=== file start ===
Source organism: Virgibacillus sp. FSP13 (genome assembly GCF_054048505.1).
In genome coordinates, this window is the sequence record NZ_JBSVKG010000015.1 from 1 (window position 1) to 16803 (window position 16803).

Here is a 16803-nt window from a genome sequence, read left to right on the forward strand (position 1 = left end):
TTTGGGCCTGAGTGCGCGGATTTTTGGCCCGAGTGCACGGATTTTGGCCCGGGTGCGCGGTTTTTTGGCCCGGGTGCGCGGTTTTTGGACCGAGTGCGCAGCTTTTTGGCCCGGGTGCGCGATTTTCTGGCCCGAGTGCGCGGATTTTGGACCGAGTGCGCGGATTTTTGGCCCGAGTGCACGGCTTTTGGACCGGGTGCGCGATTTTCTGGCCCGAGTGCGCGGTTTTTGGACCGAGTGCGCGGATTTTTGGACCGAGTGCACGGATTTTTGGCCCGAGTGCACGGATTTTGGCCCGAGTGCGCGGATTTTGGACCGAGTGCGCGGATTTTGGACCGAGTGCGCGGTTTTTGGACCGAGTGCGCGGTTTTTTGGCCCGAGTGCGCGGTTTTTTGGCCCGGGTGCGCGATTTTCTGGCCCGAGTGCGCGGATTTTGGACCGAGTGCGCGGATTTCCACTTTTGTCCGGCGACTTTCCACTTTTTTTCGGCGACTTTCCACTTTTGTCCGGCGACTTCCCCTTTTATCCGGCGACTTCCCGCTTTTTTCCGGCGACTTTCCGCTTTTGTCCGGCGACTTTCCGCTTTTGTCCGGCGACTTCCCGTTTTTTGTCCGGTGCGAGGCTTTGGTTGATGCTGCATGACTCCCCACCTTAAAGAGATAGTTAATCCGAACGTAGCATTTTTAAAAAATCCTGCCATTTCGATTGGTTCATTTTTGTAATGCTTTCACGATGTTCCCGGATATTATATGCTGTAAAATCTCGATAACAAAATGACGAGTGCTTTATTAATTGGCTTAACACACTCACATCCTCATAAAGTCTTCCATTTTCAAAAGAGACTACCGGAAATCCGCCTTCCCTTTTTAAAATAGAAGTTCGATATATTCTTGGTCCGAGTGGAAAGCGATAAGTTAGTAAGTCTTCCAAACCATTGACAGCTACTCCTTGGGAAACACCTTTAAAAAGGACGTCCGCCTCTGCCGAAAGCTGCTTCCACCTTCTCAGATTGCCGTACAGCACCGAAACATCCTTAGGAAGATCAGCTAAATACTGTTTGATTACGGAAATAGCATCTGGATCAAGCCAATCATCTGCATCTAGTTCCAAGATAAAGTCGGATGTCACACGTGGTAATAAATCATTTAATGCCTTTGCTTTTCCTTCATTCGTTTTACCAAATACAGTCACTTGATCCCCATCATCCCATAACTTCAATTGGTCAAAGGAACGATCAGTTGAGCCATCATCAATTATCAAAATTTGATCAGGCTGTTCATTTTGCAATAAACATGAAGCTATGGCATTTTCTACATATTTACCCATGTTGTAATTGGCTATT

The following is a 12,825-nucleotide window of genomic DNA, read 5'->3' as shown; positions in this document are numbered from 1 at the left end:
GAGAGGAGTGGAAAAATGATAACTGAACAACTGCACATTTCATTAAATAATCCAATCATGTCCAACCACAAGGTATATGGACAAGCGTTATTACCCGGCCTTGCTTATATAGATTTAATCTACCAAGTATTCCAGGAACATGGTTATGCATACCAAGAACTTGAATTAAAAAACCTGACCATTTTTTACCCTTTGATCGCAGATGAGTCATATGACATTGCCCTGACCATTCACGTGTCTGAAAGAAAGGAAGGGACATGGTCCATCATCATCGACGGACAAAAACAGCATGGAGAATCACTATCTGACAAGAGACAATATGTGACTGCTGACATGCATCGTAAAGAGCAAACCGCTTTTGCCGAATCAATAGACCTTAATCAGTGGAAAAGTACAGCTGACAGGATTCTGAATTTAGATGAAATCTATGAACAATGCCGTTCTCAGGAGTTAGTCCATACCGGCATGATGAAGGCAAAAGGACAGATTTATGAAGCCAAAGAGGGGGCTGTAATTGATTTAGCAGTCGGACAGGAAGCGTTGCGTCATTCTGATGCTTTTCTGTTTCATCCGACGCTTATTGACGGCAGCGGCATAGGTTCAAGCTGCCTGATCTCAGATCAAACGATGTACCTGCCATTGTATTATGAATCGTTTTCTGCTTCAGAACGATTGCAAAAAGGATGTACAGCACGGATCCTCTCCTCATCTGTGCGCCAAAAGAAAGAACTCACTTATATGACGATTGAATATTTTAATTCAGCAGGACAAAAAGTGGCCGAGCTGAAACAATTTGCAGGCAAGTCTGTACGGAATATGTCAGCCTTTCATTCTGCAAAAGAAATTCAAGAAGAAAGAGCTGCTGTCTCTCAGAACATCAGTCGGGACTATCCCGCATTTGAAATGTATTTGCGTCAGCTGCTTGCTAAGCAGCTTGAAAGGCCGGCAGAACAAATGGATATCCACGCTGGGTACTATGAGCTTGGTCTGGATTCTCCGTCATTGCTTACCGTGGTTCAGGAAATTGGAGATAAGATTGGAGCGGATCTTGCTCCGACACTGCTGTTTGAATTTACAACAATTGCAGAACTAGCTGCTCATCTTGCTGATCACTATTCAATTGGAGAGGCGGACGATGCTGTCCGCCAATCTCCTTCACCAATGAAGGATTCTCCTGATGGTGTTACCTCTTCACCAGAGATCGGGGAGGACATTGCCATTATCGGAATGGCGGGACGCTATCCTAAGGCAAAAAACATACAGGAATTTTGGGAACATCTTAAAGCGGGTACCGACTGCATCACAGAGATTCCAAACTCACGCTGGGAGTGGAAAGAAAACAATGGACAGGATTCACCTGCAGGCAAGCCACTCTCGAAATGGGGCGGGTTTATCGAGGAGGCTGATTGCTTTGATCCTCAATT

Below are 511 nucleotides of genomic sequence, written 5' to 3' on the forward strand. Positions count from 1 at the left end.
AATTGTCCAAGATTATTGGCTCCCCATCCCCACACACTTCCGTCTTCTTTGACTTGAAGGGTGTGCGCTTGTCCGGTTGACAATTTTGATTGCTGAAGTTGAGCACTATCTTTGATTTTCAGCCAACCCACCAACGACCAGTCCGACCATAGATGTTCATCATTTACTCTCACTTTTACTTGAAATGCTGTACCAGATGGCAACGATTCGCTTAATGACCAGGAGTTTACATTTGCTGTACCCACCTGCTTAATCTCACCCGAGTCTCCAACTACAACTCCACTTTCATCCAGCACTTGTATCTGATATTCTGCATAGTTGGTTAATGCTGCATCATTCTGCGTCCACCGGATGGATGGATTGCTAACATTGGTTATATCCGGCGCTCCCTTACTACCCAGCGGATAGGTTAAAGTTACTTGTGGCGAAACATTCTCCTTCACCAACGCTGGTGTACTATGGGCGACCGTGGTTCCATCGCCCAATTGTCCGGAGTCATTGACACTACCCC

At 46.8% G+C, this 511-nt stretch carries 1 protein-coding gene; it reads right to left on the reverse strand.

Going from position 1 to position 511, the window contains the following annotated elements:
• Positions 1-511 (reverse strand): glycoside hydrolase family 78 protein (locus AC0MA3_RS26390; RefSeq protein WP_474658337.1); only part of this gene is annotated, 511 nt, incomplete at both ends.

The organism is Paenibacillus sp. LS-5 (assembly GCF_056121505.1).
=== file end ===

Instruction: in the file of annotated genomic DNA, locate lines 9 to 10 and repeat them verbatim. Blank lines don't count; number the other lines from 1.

At 46.8% G+C, this 511-nt stretch carries 1 protein-coding gene; it reads right to left on the reverse strand.

Going from position 1 to position 511, the window contains the following annotated elements: